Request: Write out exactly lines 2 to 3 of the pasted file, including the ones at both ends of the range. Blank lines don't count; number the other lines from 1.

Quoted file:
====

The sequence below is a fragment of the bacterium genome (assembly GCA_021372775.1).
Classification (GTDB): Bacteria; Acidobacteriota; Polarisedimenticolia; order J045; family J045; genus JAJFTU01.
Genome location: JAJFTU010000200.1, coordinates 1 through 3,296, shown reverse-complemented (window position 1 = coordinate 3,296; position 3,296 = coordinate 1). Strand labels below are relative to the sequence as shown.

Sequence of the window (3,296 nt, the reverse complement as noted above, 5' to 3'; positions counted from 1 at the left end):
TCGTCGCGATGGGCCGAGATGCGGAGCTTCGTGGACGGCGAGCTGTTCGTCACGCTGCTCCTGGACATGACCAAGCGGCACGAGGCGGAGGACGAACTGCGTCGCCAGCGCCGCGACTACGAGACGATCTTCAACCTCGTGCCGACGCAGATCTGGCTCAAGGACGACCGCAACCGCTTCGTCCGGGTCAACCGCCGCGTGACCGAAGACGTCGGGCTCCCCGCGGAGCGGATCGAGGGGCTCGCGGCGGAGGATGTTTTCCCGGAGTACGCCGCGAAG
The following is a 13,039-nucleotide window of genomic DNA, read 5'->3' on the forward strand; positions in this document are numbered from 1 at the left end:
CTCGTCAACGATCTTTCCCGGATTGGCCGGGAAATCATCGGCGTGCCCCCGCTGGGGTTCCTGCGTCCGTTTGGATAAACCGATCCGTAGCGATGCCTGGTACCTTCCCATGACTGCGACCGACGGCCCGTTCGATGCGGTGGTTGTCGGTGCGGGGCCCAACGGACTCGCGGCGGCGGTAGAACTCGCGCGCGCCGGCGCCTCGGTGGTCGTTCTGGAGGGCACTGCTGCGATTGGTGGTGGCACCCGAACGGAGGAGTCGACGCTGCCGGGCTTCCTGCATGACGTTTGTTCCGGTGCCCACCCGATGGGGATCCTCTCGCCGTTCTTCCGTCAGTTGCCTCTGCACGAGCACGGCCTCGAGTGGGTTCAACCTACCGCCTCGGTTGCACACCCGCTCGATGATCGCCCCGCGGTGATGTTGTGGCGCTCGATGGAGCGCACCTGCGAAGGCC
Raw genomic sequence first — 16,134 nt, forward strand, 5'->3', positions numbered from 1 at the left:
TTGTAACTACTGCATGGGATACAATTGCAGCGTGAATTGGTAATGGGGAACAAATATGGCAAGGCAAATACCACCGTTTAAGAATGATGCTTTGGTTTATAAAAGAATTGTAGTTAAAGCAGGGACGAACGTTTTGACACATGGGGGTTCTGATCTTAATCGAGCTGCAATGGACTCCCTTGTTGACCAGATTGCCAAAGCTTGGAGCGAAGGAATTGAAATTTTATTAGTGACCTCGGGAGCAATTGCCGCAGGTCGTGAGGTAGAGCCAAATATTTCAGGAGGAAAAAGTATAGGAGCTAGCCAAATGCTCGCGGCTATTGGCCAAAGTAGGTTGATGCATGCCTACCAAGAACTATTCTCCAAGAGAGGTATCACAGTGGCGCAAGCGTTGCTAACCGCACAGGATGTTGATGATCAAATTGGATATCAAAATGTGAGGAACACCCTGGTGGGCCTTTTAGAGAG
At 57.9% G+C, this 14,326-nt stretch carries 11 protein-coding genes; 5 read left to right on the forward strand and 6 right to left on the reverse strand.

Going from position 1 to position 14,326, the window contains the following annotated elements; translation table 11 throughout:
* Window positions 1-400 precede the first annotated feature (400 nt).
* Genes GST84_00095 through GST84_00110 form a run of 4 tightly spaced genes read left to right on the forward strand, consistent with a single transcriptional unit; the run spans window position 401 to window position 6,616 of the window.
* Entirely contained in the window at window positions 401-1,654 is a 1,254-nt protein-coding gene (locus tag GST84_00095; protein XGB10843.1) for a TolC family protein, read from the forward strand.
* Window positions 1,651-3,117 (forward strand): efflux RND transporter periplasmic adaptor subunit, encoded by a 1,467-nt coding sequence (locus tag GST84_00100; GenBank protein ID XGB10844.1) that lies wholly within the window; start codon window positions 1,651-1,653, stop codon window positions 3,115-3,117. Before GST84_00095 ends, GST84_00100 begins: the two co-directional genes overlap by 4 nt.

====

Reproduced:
Classification (GTDB): Bacteria; Acidobacteriota; Polarisedimenticolia; order J045; family J045; genus JAJFTU01.
Genome location: JAJFTU010000200.1, coordinates 1 through 3,296, shown reverse-complemented (window position 1 = coordinate 3,296; position 3,296 = coordinate 1). Strand labels below are relative to the sequence as shown.